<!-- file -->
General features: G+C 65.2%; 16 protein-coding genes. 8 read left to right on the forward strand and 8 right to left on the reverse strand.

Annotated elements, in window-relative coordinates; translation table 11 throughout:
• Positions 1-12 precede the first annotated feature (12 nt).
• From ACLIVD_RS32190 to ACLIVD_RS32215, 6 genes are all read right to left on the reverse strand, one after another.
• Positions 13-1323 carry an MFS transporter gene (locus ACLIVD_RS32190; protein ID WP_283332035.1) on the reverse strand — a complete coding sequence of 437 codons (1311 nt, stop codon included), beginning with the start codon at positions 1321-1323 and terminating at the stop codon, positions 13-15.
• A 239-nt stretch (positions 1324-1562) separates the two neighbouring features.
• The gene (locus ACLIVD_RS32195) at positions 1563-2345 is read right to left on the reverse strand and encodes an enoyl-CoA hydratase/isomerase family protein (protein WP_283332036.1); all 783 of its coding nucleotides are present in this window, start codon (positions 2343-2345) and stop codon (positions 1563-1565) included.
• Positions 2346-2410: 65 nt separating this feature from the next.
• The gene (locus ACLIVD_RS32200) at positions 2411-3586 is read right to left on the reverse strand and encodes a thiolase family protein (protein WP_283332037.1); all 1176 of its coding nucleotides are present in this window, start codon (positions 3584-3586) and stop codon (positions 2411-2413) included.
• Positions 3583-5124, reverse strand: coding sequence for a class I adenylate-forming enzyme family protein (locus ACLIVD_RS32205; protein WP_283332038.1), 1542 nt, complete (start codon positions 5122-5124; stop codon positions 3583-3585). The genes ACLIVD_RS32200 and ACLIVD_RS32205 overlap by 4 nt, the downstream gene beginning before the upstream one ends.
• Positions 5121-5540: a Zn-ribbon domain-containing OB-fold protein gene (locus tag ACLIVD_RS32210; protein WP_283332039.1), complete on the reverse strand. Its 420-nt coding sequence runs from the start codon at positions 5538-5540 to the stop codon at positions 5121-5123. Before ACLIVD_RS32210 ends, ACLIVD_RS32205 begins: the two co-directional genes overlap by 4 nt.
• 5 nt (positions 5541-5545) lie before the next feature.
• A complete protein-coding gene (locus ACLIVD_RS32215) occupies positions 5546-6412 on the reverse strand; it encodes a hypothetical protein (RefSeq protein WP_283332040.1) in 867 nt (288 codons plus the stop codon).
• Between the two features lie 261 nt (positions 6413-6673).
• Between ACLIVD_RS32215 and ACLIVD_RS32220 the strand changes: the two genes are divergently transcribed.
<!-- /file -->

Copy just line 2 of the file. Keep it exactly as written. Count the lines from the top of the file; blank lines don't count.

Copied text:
Annotated elements, in window-relative coordinates; translation table 11 throughout: